Staking is a great way to get in on the poker action without actually sitting at the table. If you’d like to dabble in poker staking, your best bet is to try it out online.
There are numerous online options for staking players. Whether you’re using an in-client tool or a poker staking marketplace, we’ve got you covered.
Table of Contents
- Poker Staking: The Basics
- What You Should Know About Markup
- Staking at America’s Cardroom
- Looking For Action on Forums
- Poker Staking Marketplaces
Poker Staking: The Basics
To kick things off, we’re just going to go over the basics of poker staking. There’s really not much you need to know before getting involved, but there are some crucial bits of knowledge.
How Staking Works
Basically, this is how it would work:
- You find a player to back in a $1000 tournament, and they have a 1.2 mark-up on their action. You decide to purchase 10% of their action.
- You would pay $120 for that 10%. ($1,000 x 10% x 1.2).
- They cash in the tournament for $50,000.
- You receive 10% of their winnings – which works out to $5,000.
What You Should Know About Markup
Mark-up is an additional fee tacked on what you’re investing in that player. In the vast majority of cases, you won’t actually be paying 10% of their buy-in; you will likely be paying a little bit more.
It is guaranteed profit for the player, and you might not want to pay it – but, a player who doesn’t have any mark-up may not be the kind of player you would want to back. Many backers consider that a sign of a player not having enough confidence in themselves to go the distance.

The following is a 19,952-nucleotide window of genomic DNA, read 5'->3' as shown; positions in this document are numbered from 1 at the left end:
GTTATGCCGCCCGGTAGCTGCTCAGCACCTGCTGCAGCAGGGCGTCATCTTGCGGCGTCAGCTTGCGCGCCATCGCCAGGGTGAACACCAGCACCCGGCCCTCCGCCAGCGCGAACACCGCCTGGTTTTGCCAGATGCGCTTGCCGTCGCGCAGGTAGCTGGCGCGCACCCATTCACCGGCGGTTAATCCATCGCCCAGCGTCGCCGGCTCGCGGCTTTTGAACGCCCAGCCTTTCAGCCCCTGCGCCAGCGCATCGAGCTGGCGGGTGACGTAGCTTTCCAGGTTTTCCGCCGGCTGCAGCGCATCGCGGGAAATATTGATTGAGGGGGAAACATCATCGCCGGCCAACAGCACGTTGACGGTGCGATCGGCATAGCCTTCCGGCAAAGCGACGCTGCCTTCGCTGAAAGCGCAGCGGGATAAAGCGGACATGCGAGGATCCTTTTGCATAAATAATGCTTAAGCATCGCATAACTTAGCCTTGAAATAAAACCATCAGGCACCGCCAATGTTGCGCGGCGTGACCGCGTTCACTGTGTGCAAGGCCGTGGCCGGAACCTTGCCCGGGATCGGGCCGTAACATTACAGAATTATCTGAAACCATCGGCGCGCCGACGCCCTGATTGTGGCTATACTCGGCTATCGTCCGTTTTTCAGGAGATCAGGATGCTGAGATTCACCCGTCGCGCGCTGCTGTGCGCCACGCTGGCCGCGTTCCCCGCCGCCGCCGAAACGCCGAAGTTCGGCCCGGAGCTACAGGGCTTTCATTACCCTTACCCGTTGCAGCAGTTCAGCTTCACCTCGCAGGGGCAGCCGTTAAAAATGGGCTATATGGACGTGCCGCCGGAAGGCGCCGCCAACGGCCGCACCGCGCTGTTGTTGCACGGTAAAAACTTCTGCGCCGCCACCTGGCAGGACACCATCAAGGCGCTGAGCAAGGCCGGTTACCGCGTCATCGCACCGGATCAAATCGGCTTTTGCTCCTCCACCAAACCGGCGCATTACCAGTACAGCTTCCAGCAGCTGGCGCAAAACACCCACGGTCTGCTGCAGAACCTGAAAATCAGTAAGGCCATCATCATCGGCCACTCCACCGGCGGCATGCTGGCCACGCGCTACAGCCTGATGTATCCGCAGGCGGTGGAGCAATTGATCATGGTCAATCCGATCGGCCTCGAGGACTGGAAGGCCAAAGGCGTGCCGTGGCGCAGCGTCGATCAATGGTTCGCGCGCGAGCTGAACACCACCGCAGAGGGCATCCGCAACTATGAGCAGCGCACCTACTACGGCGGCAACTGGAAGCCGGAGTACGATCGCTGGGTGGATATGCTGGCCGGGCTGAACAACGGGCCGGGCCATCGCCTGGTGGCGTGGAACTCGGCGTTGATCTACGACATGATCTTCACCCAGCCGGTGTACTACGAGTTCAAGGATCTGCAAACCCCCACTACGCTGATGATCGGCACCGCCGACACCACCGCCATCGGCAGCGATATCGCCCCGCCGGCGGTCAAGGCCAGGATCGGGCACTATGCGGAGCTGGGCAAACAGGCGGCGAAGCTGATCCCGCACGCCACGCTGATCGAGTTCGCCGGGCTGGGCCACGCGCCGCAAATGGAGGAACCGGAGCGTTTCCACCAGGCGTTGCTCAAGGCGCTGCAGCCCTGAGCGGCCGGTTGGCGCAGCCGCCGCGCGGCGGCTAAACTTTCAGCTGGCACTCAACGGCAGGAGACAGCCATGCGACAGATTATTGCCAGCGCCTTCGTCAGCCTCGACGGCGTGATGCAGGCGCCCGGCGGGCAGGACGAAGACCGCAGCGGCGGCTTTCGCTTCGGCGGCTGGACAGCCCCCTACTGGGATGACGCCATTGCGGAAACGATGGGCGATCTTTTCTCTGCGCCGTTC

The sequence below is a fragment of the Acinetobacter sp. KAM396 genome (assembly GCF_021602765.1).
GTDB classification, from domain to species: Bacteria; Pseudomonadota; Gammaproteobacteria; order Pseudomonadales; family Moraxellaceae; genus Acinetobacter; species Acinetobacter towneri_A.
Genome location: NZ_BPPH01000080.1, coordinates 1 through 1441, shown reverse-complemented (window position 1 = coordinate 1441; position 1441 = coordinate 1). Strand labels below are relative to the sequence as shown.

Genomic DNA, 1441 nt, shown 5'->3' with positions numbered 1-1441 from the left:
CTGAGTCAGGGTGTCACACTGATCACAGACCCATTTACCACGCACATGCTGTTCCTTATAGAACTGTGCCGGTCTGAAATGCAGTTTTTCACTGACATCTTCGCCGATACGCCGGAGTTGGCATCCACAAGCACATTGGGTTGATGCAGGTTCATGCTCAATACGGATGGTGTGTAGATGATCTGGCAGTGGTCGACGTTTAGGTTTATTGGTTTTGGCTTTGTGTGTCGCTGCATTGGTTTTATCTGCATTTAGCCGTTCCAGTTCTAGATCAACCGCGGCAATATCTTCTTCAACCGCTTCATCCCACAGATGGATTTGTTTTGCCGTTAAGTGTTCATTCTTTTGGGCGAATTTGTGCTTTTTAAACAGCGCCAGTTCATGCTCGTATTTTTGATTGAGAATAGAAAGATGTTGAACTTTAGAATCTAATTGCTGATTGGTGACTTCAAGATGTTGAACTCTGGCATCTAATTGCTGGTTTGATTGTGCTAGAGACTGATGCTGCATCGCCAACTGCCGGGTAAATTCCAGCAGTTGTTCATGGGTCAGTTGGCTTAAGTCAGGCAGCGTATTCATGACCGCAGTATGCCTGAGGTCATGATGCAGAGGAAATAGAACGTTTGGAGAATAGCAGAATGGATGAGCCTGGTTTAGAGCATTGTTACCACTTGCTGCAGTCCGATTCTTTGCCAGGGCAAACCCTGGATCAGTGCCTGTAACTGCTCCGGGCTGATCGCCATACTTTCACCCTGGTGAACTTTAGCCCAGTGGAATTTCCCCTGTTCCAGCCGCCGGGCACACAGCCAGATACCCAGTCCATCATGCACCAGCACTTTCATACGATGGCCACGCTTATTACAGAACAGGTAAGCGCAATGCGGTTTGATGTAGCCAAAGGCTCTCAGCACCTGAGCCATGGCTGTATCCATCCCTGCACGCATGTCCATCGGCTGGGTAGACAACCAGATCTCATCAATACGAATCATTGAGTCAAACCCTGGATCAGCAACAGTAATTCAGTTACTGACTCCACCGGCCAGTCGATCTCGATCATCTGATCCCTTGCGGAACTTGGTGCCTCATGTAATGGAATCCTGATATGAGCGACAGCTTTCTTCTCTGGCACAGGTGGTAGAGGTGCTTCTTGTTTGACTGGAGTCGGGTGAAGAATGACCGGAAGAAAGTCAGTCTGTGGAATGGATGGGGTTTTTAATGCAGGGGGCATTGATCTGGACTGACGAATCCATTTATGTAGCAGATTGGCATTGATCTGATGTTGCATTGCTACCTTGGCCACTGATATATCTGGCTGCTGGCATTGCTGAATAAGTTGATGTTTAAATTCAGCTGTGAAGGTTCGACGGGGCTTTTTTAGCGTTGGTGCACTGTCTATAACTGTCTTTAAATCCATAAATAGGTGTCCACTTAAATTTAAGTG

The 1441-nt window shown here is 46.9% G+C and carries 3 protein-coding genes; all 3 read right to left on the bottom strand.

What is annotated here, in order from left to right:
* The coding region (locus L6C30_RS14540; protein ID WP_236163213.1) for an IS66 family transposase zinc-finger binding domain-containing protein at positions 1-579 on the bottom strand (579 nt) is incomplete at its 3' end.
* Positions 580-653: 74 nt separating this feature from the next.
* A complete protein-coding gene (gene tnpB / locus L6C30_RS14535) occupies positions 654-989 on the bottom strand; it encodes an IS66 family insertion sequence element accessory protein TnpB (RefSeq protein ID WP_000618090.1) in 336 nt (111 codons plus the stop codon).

On the other side of the coin, mark-ups over 1.5 are basically unheard of. Unless you’ve somehow managed to back one of the best players in the world, you’re not going to be asked for that much – so, be wary if you see an extortionate mark-up anywhere.
Staking at America’s Cardroom
America’s Cardroom has recently launched an in-client poker staking tool. It’s a quick and easy way to buy and sell action – and, it’s something you won’t find at many other sites.
If You Want to Stake Another Player at ACR…
Visit the staking lobby to access a list of tournaments that are available for staking. When you click on a tournament, you’ll see a list of players that are offering stakes in that specific event, how much each player is selling and how much is left to buy.
You can mark players as favorites and take notes on the players that you stake.
When you select a player, enter the percentage that you want to stake. You’ll be shown how much it will cost and then you can choose to buy.
You can also use the “Spin to Stake” tool. This is a mini game feature in the shape of a slot machine. Landing a 3-of-a-kind win will earn you a stake percentage.
If You Want to Get Staked at ACR…
When you’re playing in a tournament at America’s Cardroom and want to get staked, enter the tournament lobby and slick on “Sell Action”. On the page that pops up, you’ll be prompted to enter the following:
- Selling %
Once you’ve entered these details, players can use the Staking menu to purchase your action. Then, when you cash in a tournament, your winnings will automatically be paid out between you and your stakers.
This is quite a unique tool, and not even top sites like PokerStars and PartyPoker allow players to buy and sell action from within their own online gaming clients. The only other site that has this option is GGPoker.
Looking For Action on Forums
If you’re not on America’s Cardroom or GG Poker, you might want to visit poker forums in order to buy or sell stakes in tournaments. Just about every major online poker forum has a Staking Message Board, including PocketFives, TwoPlusTwo and BlondePoker.
You can even have a look on Reddit for staking action.
It shouldn’t be hard to find someone offering action, but it is a little bit riskier since the exchange of funds isn’t automatic. So, there are important steps that you should take in order to protect yourself as a backer.